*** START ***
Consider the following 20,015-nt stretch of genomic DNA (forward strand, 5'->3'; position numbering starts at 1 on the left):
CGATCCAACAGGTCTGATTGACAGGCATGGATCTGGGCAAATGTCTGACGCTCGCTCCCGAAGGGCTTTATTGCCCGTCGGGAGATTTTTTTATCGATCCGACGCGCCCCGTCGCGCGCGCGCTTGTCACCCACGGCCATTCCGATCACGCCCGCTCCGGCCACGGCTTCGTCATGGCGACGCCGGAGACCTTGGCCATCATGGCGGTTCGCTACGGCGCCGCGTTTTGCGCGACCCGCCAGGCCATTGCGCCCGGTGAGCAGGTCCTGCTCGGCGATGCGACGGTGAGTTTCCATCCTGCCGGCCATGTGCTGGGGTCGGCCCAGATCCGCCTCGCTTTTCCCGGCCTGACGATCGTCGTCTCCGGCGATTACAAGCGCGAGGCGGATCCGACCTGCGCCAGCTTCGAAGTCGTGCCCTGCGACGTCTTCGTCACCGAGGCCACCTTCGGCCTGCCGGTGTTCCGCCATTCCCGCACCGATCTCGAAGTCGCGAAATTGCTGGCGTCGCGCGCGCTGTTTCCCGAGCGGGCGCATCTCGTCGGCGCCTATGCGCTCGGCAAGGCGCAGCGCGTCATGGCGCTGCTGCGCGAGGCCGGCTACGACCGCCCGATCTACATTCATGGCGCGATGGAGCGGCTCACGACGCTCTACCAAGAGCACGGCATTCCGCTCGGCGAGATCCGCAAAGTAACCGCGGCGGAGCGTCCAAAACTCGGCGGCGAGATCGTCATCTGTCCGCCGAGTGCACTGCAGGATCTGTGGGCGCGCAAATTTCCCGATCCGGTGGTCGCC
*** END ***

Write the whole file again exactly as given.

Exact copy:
Consider the following 20,015-nt stretch of genomic DNA (forward strand, 5'->3'; position numbering starts at 1 on the left):
CGATCCAACAGGTCTGATTGACAGGCATGGATCTGGGCAAATGTCTGACGCTCGCTCCCGAAGGGCTTTATTGCCCGTCGGGAGATTTTTTTATCGATCCGACGCGCCCCGTCGCGCGCGCGCTTGTCACCCACGGCCATTCCGATCACGCCCGCTCCGGCCACGGCTTCGTCATGGCGACGCCGGAGACCTTGGCCATCATGGCGGTTCGCTACGGCGCCGCGTTTTGCGCGACCCGCCAGGCCATTGCGCCCGGTGAGCAGGTCCTGCTCGGCGATGCGACGGTGAGTTTCCATCCTGCCGGCCATGTGCTGGGGTCGGCCCAGATCCGCCTCGCTTTTCCCGGCCTGACGATCGTCGTCTCCGGCGATTACAAGCGCGAGGCGGATCCGACCTGCGCCAGCTTCGAAGTCGTGCCCTGCGACGTCTTCGTCACCGAGGCCACCTTCGGCCTGCCGGTGTTCCGCCATTCCCGCACCGATCTCGAAGTCGCGAAATTGCTGGCGTCGCGCGCGCTGTTTCCCGAGCGGGCGCATCTCGTCGGCGCCTATGCGCTCGGCAAGGCGCAGCGCGTCATGGCGCTGCTGCGCGAGGCCGGCTACGACCGCCCGATCTACATTCATGGCGCGATGGAGCGGCTCACGACGCTCTACCAAGAGCACGGCATTCCGCTCGGCGAGATCCGCAAAGTAACCGCGGCGGAGCGTCCAAAACTCGGCGGCGAGATCGTCATCTGTCCGCCGAGTGCACTGCAGGATCTGTGGGCGCGCAAATTTCCCGATCCGGTGGTCGCC